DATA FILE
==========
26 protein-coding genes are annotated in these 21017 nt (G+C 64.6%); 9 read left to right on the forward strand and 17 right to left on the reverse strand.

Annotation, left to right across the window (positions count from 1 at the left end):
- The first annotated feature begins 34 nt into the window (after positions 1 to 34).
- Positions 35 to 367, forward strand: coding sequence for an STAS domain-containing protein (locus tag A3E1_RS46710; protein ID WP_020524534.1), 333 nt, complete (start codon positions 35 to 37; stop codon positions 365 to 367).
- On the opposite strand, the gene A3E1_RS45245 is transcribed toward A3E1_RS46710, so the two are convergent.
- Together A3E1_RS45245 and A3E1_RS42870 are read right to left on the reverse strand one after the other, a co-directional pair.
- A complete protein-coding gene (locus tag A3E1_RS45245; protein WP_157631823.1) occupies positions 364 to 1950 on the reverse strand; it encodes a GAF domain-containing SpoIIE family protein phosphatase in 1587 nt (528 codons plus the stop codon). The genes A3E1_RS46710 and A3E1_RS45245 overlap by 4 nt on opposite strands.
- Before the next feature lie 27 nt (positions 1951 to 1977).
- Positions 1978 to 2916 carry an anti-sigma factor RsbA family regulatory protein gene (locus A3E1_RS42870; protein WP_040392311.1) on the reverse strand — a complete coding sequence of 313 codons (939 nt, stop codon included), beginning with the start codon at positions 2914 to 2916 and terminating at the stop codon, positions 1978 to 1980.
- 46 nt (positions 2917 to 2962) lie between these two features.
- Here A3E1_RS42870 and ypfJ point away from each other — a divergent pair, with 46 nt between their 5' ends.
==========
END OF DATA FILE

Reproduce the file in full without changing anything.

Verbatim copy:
26 protein-coding genes are annotated in these 21017 nt (G+C 64.6%); 9 read left to right on the forward strand and 17 right to left on the reverse strand.

Annotation, left to right across the window (positions count from 1 at the left end):
- The first annotated feature begins 34 nt into the window (after positions 1 to 34).
- Positions 35 to 367, forward strand: coding sequence for an STAS domain-containing protein (locus tag A3E1_RS46710; protein ID WP_020524534.1), 333 nt, complete (start codon positions 35 to 37; stop codon positions 365 to 367).
- On the opposite strand, the gene A3E1_RS45245 is transcribed toward A3E1_RS46710, so the two are convergent.
- Together A3E1_RS45245 and A3E1_RS42870 are read right to left on the reverse strand one after the other, a co-directional pair.
- A complete protein-coding gene (locus tag A3E1_RS45245; protein WP_157631823.1) occupies positions 364 to 1950 on the reverse strand; it encodes a GAF domain-containing SpoIIE family protein phosphatase in 1587 nt (528 codons plus the stop codon). The genes A3E1_RS46710 and A3E1_RS45245 overlap by 4 nt on opposite strands.
- Before the next feature lie 27 nt (positions 1951 to 1977).
- Positions 1978 to 2916 carry an anti-sigma factor RsbA family regulatory protein gene (locus A3E1_RS42870; protein WP_040392311.1) on the reverse strand — a complete coding sequence of 313 codons (939 nt, stop codon included), beginning with the start codon at positions 2914 to 2916 and terminating at the stop codon, positions 1978 to 1980.
- 46 nt (positions 2917 to 2962) lie between these two features.
- Here A3E1_RS42870 and ypfJ point away from each other — a divergent pair, with 46 nt between their 5' ends.